When I look across to our mountain, to the clouds that come and go, sometimes I see seven steps to heaven (Miles Davis). That first step is unattainable, and even if I could reach it, insubstantial. My foot would simply pass thru the water vapour. Earth-bound my mind turns to the legendary Seven Steps in District 6. Again, insubstantial, demolished during apartheid, living on in memory and music. In my living memory, that part of Cape Town has always been a green slope below the mountain, at the far edge of the city.
|Seven Steps to Heaven|
|Pot built by mud wasp|
Our wasps build busily using paper or mud, a gift of our clay soil. This tiny little pot, big enough to tuck a small chickpea in, would once have had a lid.
|Newly applied wet mud on wasp nest|
The mud dauber works steadily. Takes her a full day to build one chamber. There are at least seven hidden by now. Each cell is filled with a few spiders. She is NOT amenable to being photographed. The end of the ‘tomb’ is carefully closed, leaving the spiders to be eaten by the wasp egg, when it hatches. She is also meticulous about camouflaging her nest with random splatters of mud, concealing the regular structure of ‘seven steps’ as each cell is completed.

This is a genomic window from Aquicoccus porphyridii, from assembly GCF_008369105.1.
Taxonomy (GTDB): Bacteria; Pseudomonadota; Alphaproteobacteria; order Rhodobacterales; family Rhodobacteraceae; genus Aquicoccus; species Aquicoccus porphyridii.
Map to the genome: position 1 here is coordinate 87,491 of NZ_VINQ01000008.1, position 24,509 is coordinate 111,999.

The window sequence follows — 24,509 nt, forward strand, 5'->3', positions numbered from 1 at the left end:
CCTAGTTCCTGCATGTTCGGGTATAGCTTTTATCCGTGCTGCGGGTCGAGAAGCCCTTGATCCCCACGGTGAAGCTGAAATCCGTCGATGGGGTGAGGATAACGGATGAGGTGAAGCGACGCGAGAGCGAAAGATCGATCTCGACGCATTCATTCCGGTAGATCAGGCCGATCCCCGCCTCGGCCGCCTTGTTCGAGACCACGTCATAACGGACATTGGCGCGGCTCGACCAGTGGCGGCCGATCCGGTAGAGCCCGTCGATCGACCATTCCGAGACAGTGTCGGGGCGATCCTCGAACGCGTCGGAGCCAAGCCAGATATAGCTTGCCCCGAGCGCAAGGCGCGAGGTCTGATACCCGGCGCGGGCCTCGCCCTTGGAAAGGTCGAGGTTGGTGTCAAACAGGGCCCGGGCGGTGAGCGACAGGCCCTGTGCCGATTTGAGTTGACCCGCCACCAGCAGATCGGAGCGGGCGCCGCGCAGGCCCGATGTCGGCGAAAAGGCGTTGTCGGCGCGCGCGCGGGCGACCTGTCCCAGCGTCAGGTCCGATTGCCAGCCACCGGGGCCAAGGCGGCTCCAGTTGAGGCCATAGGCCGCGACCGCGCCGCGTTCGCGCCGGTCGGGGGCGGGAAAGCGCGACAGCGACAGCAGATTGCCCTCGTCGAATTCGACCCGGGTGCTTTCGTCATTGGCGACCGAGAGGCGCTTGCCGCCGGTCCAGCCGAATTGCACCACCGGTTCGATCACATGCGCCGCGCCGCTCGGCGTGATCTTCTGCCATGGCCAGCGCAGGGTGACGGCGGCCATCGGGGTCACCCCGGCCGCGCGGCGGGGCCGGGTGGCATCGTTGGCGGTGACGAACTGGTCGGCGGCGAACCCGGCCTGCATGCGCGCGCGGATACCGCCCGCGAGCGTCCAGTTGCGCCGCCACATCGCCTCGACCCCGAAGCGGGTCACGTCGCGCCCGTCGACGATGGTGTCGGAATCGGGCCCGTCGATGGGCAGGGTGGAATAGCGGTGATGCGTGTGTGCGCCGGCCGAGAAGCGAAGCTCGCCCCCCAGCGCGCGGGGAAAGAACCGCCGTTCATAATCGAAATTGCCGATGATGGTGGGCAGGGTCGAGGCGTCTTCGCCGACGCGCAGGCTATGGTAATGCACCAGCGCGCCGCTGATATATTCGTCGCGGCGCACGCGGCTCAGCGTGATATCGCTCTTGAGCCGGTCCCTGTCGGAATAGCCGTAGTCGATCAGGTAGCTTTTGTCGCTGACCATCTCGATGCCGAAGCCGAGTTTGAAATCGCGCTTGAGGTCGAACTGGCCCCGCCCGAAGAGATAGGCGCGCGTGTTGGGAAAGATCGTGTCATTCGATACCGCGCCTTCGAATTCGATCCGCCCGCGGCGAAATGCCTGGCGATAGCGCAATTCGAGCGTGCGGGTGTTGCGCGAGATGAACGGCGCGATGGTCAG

|Mud dauber working on her nest|
|Mud dauber at her nest|
Sceliphron spirifex in Mike Picker’s Field Guide to Insects of South Africa.
|Each day the wasp's nest gains another layer|
|Each coil in each layer carefully smoothed off|
|At the end of her day's work the mud dauber seals the cell|
Pictures by Jurg and Diana, words by Diana of Elephant's Eye
- wildlife gardening in Porterville, near Cape Town in South Africa
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